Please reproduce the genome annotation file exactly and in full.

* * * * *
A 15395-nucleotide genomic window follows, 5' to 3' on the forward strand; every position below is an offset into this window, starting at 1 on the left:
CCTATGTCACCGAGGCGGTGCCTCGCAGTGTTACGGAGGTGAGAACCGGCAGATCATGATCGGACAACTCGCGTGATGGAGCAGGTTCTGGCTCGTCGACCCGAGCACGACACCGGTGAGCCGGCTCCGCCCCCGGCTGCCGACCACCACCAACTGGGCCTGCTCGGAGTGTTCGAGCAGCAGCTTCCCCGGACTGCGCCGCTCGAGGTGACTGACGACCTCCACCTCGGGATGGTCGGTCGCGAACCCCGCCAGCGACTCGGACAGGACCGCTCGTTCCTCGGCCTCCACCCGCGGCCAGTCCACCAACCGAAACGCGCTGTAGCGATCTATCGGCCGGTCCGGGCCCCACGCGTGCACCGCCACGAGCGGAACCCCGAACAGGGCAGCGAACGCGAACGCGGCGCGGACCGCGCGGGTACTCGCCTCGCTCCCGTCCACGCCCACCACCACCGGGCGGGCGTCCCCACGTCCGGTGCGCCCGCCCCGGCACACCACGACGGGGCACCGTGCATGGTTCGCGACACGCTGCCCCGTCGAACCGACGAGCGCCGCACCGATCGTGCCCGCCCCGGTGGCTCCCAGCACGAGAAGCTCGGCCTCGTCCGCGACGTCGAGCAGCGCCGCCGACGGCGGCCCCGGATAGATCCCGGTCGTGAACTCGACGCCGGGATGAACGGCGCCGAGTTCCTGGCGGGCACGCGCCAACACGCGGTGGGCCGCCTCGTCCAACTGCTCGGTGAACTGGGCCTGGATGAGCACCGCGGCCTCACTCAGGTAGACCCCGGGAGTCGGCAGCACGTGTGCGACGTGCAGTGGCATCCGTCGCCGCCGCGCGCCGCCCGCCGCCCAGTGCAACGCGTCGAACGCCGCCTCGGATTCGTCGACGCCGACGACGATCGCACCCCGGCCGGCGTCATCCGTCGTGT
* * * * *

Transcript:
A 15395-nucleotide genomic window follows, 5' to 3' on the forward strand; every position below is an offset into this window, starting at 1 on the left:
CCTATGTCACCGAGGCGGTGCCTCGCAGTGTTACGGAGGTGAGAACCGGCAGATCATGATCGGACAACTCGCGTGATGGAGCAGGTTCTGGCTCGTCGACCCGAGCACGACACCGGTGAGCCGGCTCCGCCCCCGGCTGCCGACCACCACCAACTGGGCCTGCTCGGAGTGTTCGAGCAGCAGCTTCCCCGGACTGCGCCGCTCGAGGTGACTGACGACCTCCACCTCGGGATGGTCGGTCGCGAACCCCGCCAGCGACTCGGACAGGACCGCTCGTTCCTCGGCCTCCACCCGCGGCCAGTCCACCAACCGAAACGCGCTGTAGCGATCTATCGGCCGGTCCGGGCCCCACGCGTGCACCGCCACGAGCGGAACCCCGAACAGGGCAGCGAACGCGAACGCGGCGCGGACCGCGCGGGTACTCGCCTCGCTCCCGTCCACGCCCACCACCACCGGGCGGGCGTCCCCACGTCCGGTGCGCCCGCCCCGGCACACCACGACGGGGCACCGTGCATGGTTCGCGACACGCTGCCCCGTCGAACCGACGAGCGCCGCACCGATCGTGCCCGCCCCGGTGGCTCCCAGCACGAGAAGCTCGGCCTCGTCCGCGACGTCGAGCAGCGCCGCCGACGGCGGCCCCGGATAGATCCCGGTCGTGAACTCGACGCCGGGATGAACGGCGCCGAGTTCCTGGCGGGCACGCGCCAACACGCGGTGGGCCGCCTCGTCCAACTGCTCGGTGAACTGGGCCTGGATGAGCACCGCGGCCTCACTCAGGTAGACCCCGGGAGTCGGCAGCACGTGTGCGACGTGCAGTGGCATCCGTCGCCGCCGCGCGCCGCCCGCCGCCCAGTGCAACGCGTCGAACGCCGCCTCGGATTCGTCGACGCCGACGACGATCGCACCCCGGCCGGCGTCATCCGTCGTGT